A Call for Community: A Survey of Humanities PhD Students on Professionalization and Support
In the fall of 2016, four PhD students from the Humanists@Work graduate advisory committee surveyed peers in the humanities and humanistic social sciences at their respective campuses (UC Berkeley, UC Davis, UC Merced, and UC San Diego) about attitudes towards post degree employment, on-campus resources regarding career exploration, and feelings of support from their department, campus, and peers. Across the four campuses surveyed there was a max total of 371 responses for any one question. Please see the full survey results and methodology for more information, including campus-by-campus breakdown.
Humanists@Work Career Preparation Survey Results
The Humanists@Work Career Preparation Survey was administered on four campuses by four members of the HumWork Graduate Advisory Committee: Erica Lee (Berkeley), Meg Sparling (Davis) Dorie Dakin Perez (Merced), and Olivia Quintanilla (San Diego).
For those interested in exploring the survey results, we encourage you to download our aggregated survey results and methodology.
We welcome you to use this data to help evaluate your own questions as they relate to career preparation for humanities graduate students at your institution. We ask, however, that you attribute this work and email email@example.com if you produce any public-facing material using this survey data.
Across the campuses, the survey responses revealed that:
Upon graduation, humanities PhDs imagine themselves pursuing tenure-track positions (79.2%), followed by non-tenure track positions (41.4%), non-profit work (35.7%), government employment (24.3%), and positions in private industry (22.2%).
What type of career do you plan to pursue after you graduate? (all campuses)*
A majority (55%) of graduate students report being unfamiliar or unaware of campus-based resources regarding career exploration, and yet:
- Over half of the students surveyed (53.8%) report feeling prepared or somewhat prepared to pursue a career outside of the academy, and
- Almost half (48.2%) report feeling unsupported by their department, with a third of the students reporting that they feel unsupported by their institution.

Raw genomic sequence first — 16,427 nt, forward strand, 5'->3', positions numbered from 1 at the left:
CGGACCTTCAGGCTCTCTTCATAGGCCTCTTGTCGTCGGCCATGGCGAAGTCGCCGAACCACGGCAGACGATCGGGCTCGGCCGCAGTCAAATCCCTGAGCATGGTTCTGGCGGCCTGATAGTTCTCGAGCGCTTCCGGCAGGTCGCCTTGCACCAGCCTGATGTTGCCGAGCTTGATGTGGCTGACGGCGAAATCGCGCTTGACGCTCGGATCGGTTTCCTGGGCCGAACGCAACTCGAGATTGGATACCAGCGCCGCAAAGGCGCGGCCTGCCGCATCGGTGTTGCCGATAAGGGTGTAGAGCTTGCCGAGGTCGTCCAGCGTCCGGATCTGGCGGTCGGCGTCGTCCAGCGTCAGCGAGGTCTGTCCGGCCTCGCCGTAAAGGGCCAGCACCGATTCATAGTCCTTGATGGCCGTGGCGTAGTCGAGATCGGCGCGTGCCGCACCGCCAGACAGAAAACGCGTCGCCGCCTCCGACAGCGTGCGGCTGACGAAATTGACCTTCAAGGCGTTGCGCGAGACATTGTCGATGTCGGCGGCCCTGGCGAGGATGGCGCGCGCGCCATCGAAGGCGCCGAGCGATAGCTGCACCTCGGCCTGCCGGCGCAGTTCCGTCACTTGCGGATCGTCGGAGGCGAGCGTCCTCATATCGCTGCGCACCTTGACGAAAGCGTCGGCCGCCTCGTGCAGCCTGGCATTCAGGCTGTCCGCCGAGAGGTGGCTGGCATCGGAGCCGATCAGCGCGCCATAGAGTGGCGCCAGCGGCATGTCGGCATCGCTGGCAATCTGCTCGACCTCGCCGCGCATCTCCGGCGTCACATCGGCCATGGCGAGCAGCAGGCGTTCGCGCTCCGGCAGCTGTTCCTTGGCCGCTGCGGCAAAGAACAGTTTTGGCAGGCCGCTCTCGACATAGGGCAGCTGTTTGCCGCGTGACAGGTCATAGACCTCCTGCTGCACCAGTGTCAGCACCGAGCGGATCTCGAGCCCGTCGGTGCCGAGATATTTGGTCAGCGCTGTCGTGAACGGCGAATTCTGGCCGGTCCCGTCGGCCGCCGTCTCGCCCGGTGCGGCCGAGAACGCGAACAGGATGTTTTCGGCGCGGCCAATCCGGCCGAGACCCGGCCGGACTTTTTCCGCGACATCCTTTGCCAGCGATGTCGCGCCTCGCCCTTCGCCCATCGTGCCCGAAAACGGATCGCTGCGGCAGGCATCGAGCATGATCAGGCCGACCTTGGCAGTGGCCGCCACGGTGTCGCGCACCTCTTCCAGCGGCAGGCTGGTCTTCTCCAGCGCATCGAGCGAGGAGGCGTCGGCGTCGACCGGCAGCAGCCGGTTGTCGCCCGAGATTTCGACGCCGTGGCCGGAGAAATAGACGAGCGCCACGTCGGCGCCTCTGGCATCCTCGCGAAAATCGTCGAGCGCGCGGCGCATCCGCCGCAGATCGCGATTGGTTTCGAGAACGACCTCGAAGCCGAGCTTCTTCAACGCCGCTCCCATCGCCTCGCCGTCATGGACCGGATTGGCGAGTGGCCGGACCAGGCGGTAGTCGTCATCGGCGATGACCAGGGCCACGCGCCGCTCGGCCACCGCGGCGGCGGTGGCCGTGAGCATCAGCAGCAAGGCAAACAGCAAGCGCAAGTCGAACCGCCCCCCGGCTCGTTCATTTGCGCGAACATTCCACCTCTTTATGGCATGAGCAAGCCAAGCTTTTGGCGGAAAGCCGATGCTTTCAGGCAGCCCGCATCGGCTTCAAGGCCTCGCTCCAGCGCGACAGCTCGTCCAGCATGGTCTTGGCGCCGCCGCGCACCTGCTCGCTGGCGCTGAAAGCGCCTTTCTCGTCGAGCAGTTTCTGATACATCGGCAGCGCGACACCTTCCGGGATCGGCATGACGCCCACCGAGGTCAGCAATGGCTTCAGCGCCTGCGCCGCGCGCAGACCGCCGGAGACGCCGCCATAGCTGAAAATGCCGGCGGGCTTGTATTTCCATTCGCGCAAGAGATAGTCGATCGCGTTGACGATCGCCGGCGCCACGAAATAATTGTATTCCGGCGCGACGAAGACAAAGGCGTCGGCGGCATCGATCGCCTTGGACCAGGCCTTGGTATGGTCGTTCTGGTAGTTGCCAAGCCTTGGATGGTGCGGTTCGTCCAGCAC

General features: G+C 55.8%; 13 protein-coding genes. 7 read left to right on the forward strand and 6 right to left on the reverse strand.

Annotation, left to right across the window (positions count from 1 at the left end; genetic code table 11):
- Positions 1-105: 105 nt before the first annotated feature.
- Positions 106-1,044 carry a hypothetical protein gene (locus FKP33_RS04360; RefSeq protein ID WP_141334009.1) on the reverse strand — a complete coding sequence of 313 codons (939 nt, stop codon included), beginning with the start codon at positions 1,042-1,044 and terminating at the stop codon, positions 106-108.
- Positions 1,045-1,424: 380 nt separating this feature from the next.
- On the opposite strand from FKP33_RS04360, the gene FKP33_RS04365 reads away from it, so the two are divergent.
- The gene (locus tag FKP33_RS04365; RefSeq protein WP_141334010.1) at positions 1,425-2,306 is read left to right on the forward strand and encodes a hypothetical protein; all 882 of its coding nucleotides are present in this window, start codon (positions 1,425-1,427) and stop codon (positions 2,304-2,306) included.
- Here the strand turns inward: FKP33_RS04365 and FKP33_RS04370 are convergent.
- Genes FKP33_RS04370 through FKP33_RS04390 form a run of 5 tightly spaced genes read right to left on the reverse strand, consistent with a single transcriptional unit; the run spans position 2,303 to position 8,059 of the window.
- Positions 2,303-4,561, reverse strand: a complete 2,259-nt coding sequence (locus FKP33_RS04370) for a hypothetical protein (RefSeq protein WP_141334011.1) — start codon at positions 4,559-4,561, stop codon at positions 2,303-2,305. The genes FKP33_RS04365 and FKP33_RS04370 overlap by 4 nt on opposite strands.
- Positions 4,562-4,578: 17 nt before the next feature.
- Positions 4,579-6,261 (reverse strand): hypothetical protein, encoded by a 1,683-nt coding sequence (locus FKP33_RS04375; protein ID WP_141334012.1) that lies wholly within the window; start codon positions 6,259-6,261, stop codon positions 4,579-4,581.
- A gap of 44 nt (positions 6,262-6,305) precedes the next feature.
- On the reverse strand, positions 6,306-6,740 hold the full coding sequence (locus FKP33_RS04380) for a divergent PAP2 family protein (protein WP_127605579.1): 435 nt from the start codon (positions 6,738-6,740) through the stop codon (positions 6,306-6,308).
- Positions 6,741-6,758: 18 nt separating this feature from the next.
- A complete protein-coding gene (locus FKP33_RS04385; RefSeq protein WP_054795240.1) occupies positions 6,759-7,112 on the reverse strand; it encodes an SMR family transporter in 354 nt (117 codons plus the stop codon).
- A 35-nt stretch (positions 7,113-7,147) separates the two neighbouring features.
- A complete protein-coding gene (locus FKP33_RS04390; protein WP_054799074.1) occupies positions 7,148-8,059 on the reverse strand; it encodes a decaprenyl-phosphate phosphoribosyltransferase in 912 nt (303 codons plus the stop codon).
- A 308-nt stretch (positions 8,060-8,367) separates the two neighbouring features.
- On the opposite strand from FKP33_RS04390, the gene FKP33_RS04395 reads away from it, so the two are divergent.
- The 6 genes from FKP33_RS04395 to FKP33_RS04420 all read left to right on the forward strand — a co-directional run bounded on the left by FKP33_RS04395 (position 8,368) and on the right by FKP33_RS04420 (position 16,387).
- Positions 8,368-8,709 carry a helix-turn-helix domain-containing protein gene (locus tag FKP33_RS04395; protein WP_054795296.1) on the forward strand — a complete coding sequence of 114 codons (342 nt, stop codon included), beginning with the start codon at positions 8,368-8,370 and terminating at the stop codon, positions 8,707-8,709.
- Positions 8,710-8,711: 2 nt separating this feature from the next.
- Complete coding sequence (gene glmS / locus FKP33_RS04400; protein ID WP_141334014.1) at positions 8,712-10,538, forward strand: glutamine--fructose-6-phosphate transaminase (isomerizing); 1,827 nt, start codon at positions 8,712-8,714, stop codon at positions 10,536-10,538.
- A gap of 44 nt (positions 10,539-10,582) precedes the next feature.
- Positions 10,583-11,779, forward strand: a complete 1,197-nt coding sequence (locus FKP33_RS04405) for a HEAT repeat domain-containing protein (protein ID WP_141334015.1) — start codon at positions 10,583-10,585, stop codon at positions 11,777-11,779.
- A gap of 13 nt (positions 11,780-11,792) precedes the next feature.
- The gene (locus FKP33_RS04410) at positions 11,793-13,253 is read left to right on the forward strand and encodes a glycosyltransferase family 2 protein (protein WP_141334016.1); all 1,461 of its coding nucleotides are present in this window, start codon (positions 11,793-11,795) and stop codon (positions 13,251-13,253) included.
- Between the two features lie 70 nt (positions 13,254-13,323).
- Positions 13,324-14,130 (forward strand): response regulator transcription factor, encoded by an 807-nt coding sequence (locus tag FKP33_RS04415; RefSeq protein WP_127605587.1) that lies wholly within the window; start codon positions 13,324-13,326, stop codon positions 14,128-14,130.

Some encouraging trends in the results show that almost half (49.6%) feel supported by their peers regarding their career development and exploration. It shouldn’t be a surprise, then, that so many students (61.8%) report that peers and friends are their go-to resources for career mentoring. It is worth noting that students also identified faculty (47.9%) and their department (39.1%) as sites of career mentoring as well.
Where do you currently receive career mentoring? (all campuses)*
At Humanists@Work, we have been engaged in discussions about career exploration and the role of community since 2014. What we have learned, and what the recent data supports, is that community matters. In our experience, when graduate students are part of a community of peers, their perception of their readiness and ability to succeed is higher than for those without access to a supportive community, and students’ ability to ultimately obtain satisfying careers improves as well. Another way of discussing community is through the language of networks, and we have included a focus on building and sustaining networks as part of our workshops since our second HumWork workshop (San Diego, 2015). In fostering these communities, Humanists@Work prioritizes discussions and material resources that convey that graduate students are already valued professionals within and beyond the campus community.
What follows is a campus-by-campus analysis of the results according to the advisory committee member who conducted the survey. Institutional cultures vary across the campuses, as do resources. Although there are some common themes to note across the system, it’s critical to acknowledge the differences. And as other campuses engage with the survey (such as UC Irvine in spring 2017), we will update this page with their results.
Olivia Quintanilla, Ethnic Studies, UC San Diego